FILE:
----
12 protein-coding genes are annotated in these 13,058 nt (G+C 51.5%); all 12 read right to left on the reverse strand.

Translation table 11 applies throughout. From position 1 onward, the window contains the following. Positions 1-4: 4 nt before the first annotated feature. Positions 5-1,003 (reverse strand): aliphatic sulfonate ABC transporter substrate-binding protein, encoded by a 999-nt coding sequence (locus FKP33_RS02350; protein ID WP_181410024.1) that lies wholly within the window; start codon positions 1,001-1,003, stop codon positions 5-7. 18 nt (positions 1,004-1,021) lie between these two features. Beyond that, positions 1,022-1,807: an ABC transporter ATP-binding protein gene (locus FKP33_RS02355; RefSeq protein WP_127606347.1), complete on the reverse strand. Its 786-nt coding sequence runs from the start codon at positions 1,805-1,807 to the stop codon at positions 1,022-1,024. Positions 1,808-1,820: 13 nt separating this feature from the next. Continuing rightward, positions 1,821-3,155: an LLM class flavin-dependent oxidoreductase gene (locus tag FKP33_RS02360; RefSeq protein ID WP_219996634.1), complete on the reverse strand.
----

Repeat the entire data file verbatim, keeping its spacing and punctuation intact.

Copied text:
12 protein-coding genes are annotated in these 13,058 nt (G+C 51.5%); all 12 read right to left on the reverse strand.

Translation table 11 applies throughout. From position 1 onward, the window contains the following. Positions 1-4: 4 nt before the first annotated feature. Positions 5-1,003 (reverse strand): aliphatic sulfonate ABC transporter substrate-binding protein, encoded by a 999-nt coding sequence (locus FKP33_RS02350; protein ID WP_181410024.1) that lies wholly within the window; start codon positions 1,001-1,003, stop codon positions 5-7. 18 nt (positions 1,004-1,021) lie between these two features. Beyond that, positions 1,022-1,807: an ABC transporter ATP-binding protein gene (locus FKP33_RS02355; RefSeq protein WP_127606347.1), complete on the reverse strand. Its 786-nt coding sequence runs from the start codon at positions 1,805-1,807 to the stop codon at positions 1,022-1,024. Positions 1,808-1,820: 13 nt separating this feature from the next. Continuing rightward, positions 1,821-3,155: an LLM class flavin-dependent oxidoreductase gene (locus tag FKP33_RS02360; RefSeq protein ID WP_219996634.1), complete on the reverse strand.